Preux, Christophe (IFP Energies nouvelles) | Malinouskaya, Iryna (IFP Energies nouvelles) | Nguyen, Quang-Long (IFP Energies nouvelles) | Flauraud, Eric (IFP Energies nouvelles) | Ayache, Simon (IFP Energies nouvelles)
In order to improve the oil recovery factor, many oil companies employ surfactant in injected water. On one hand, the injection of surfactant influences the interfacial tension and to a lesser extent, the mobility reduction factor. On the other hand, the efficiency of the surfactant depends strongly on the salinity and temperature conditions. In order to optimize the surfactant injection procedure, the salinity and temperature effects are commonly studied through series of laboratory experiments. However, these types of experiments are often long and expensive. Therefore, engineers use numerical simulations. The present study addresses a numerical model, which allows to take into account the modifications of the interfacial tension (IFT) and the mobility reduction factor due to the salinity and temperature variations during the surfactant injection.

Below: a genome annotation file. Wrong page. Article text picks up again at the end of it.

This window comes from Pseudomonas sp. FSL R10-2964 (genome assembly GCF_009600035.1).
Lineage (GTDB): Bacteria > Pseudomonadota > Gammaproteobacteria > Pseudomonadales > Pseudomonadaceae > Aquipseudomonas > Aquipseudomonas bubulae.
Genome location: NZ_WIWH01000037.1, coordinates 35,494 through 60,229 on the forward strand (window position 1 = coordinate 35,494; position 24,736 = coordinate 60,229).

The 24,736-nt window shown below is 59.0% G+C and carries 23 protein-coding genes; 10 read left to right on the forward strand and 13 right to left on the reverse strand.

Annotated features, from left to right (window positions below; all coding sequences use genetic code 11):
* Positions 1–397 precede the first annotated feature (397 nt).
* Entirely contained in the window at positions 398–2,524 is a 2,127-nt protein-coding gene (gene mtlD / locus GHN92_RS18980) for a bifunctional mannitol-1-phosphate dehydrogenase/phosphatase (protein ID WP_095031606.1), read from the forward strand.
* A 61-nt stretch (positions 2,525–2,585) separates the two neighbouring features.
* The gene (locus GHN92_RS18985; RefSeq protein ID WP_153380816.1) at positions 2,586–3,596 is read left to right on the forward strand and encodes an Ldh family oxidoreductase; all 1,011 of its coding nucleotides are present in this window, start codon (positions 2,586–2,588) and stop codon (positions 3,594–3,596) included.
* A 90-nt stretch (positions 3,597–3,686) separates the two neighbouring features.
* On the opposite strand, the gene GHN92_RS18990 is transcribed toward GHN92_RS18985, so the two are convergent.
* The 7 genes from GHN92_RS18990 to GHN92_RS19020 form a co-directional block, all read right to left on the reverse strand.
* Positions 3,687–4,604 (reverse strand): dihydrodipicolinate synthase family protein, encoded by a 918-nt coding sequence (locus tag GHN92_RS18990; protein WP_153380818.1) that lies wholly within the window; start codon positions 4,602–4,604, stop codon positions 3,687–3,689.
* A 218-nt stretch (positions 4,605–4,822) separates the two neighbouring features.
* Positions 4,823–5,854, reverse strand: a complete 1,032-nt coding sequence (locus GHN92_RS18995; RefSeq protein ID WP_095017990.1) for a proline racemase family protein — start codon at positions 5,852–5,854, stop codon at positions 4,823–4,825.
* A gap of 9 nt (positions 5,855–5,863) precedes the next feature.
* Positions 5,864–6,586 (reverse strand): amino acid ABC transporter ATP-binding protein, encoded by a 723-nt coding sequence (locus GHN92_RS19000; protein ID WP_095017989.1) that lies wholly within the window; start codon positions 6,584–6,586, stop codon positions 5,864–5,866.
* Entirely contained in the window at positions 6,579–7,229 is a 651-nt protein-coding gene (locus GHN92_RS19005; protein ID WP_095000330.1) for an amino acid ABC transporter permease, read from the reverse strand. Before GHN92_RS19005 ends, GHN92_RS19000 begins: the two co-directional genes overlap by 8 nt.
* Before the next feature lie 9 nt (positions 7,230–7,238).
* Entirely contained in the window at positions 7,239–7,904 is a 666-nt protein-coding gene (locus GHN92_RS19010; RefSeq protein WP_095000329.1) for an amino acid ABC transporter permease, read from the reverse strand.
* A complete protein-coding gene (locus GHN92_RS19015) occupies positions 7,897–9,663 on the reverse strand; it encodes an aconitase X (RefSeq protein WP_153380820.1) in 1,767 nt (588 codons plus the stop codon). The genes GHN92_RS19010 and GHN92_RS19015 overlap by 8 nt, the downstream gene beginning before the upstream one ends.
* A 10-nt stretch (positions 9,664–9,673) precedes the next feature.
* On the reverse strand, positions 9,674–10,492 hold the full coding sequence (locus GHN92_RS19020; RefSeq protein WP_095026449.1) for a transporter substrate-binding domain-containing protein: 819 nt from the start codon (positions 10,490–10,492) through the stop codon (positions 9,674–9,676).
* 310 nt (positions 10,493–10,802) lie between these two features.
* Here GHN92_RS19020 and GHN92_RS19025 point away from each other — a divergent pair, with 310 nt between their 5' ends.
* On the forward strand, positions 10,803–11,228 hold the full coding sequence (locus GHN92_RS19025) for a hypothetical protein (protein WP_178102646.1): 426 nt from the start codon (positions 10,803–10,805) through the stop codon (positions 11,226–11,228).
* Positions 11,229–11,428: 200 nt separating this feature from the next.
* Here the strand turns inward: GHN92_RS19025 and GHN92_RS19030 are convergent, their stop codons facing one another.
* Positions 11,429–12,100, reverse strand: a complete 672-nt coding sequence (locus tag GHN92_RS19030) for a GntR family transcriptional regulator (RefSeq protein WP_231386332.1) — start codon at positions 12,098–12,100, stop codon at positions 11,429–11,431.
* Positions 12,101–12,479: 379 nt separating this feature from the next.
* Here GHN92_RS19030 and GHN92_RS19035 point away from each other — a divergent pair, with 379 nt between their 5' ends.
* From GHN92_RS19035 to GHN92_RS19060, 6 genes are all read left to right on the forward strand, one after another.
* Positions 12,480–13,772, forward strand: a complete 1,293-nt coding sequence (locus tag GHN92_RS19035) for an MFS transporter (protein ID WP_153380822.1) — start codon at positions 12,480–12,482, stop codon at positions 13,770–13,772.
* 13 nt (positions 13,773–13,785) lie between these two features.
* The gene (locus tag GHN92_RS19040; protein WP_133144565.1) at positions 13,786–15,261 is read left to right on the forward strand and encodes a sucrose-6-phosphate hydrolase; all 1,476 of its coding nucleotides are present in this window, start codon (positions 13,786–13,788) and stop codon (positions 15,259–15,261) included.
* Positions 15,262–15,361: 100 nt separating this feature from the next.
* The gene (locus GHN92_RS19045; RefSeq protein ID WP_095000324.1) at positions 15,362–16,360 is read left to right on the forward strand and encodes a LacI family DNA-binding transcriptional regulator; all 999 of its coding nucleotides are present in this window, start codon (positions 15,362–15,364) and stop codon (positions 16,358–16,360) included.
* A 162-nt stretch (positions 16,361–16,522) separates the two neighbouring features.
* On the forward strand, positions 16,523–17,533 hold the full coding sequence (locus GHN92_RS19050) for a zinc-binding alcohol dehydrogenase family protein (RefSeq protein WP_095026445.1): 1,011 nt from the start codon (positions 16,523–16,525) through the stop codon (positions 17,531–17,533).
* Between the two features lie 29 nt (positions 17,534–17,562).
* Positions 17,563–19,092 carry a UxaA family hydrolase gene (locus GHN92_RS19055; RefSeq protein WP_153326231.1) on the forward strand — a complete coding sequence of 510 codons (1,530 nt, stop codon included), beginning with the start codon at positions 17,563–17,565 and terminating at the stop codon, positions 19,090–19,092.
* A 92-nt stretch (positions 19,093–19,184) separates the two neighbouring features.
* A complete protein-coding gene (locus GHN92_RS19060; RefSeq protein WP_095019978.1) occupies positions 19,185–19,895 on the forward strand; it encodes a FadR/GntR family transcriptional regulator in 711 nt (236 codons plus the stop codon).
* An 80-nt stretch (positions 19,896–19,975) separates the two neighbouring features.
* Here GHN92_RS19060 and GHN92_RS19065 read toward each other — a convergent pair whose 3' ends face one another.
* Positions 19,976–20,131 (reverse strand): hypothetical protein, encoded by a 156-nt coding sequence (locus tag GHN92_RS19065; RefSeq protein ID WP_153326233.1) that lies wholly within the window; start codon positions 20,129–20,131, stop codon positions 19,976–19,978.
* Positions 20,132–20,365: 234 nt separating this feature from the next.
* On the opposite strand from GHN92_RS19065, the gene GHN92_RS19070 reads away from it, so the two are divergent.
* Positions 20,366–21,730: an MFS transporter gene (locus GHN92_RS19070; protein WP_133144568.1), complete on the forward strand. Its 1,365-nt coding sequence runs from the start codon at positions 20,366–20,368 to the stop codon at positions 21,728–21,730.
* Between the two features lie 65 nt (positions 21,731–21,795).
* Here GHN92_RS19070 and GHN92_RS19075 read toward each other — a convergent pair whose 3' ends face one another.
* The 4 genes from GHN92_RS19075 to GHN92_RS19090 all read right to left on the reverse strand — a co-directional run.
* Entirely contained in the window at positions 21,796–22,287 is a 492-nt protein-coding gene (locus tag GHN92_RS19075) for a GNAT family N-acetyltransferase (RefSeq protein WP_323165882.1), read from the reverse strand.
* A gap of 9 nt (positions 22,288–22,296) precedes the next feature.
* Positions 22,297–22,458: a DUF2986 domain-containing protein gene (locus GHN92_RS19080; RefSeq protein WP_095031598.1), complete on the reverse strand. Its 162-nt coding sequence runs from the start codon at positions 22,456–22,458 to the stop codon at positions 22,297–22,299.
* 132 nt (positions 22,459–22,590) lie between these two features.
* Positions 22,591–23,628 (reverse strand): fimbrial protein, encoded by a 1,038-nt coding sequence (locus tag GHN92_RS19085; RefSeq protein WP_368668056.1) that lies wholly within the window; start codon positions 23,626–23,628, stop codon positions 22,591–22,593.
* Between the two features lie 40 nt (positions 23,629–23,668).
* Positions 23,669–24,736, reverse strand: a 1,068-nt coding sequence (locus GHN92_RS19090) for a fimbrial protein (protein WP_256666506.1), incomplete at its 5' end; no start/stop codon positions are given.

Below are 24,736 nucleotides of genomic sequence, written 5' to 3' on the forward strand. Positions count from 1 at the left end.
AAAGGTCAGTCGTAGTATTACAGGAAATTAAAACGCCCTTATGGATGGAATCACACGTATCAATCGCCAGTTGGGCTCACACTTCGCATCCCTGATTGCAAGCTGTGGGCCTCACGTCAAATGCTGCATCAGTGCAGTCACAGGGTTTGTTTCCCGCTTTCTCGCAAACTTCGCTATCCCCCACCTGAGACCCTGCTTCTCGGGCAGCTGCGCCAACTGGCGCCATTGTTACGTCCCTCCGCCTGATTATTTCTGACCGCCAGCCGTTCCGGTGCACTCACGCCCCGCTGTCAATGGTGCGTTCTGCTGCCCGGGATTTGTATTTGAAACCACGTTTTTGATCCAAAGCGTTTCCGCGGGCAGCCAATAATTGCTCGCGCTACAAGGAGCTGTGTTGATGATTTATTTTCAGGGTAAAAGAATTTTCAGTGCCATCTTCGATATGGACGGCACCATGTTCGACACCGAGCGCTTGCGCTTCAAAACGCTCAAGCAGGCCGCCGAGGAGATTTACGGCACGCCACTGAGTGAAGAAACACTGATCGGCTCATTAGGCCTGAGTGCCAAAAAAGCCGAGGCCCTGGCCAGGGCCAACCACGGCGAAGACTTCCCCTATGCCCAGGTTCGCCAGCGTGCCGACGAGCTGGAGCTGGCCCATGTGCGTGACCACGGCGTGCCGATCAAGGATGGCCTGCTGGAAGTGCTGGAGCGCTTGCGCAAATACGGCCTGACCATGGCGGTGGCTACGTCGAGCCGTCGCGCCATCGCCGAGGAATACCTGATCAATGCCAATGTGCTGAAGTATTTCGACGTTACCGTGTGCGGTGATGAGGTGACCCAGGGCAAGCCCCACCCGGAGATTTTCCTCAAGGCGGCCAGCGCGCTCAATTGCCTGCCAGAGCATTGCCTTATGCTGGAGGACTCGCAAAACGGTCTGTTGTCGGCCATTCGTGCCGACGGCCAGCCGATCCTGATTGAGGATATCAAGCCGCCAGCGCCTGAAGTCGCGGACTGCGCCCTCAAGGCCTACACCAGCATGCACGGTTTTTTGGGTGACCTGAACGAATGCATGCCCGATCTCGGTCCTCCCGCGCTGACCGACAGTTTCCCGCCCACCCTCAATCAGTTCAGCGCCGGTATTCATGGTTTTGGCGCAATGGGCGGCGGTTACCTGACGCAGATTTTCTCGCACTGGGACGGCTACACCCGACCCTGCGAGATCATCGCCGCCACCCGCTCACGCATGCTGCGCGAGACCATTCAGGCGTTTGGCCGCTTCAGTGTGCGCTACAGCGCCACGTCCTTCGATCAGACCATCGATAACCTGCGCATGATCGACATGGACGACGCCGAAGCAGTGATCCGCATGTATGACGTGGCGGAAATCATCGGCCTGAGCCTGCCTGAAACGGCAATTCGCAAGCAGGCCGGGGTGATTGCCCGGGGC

In this work, we propose a coupled numerical model based on five equations: i) two transport equations of water and oil phases modelized by the Darcy's law, ii) two transport equations for the surfactant and the salinity (the surfactant and the salinity are transported only in the water phase) iii) one energy conservation equation to take into account the thermal effect on surfactant flooding. The system of equations includes the salinity and the temperature impacts on the surfactant adsorption and thermal degradation, as well as the interfacial tension. Thus, this model allows improving the analysis of thermal corefloods or reservoir operations resulting from the surfactant injection.
The coupled model is used to reproduce laboratory experiments based on corefloods. We analyze the interaction phenomena between the surfactant, salinity and temperature. Then, we demonstrate a competition between two phenomena: the thermal effect on the viscosity of water on one hand, and the effect of surfactant on the mobility of water on the other hand. This study highlights the efficiency of numerical simulations for the analysis and choice of the surfactant applied to the given reservoir and well conditions.